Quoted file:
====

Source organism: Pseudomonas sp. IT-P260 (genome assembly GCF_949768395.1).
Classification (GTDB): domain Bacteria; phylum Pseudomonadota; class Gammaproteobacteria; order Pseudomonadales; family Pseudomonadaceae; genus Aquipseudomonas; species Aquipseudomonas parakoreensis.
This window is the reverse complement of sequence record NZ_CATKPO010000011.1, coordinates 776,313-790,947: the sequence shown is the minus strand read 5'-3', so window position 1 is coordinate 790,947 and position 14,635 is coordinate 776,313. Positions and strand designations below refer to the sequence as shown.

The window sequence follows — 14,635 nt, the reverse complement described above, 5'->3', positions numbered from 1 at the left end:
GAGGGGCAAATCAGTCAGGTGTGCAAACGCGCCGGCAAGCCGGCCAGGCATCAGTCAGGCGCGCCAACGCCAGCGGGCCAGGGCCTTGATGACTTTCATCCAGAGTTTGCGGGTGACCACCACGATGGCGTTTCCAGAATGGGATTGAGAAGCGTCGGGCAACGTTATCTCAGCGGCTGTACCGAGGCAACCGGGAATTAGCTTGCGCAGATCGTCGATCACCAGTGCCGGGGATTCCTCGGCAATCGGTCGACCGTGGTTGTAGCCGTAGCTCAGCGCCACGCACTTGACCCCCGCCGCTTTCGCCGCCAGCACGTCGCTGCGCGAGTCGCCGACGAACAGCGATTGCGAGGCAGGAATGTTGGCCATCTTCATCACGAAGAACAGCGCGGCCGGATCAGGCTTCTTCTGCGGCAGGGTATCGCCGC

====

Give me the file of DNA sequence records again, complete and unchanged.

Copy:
Source organism: Pseudomonas sp. IT-P260 (genome assembly GCF_949768395.1).
Classification (GTDB): domain Bacteria; phylum Pseudomonadota; class Gammaproteobacteria; order Pseudomonadales; family Pseudomonadaceae; genus Aquipseudomonas; species Aquipseudomonas parakoreensis.
This window is the reverse complement of sequence record NZ_CATKPO010000011.1, coordinates 776,313-790,947: the sequence shown is the minus strand read 5'-3', so window position 1 is coordinate 790,947 and position 14,635 is coordinate 776,313. Positions and strand designations below refer to the sequence as shown.

The window sequence follows — 14,635 nt, the reverse complement described above, 5'->3', positions numbered from 1 at the left end:
GAGGGGCAAATCAGTCAGGTGTGCAAACGCGCCGGCAAGCCGGCCAGGCATCAGTCAGGCGCGCCAACGCCAGCGGGCCAGGGCCTTGATGACTTTCATCCAGAGTTTGCGGGTGACCACCACGATGGCGTTTCCAGAATGGGATTGAGAAGCGTCGGGCAACGTTATCTCAGCGGCTGTACCGAGGCAACCGGGAATTAGCTTGCGCAGATCGTCGATCACCAGTGCCGGGGATTCCTCGGCAATCGGTCGACCGTGGTTGTAGCCGTAGCTCAGCGCCACGCACTTGACCCCCGCCGCTTTCGCCGCCAGCACGTCGCTGCGCGAGTCGCCGACGAACAGCGATTGCGAGGCAGGAATGTTGGCCATCTTCATCACGAAGAACAGCGCGGCCGGATCAGGCTTCTTCTGCGGCAGGGTATCGCCGC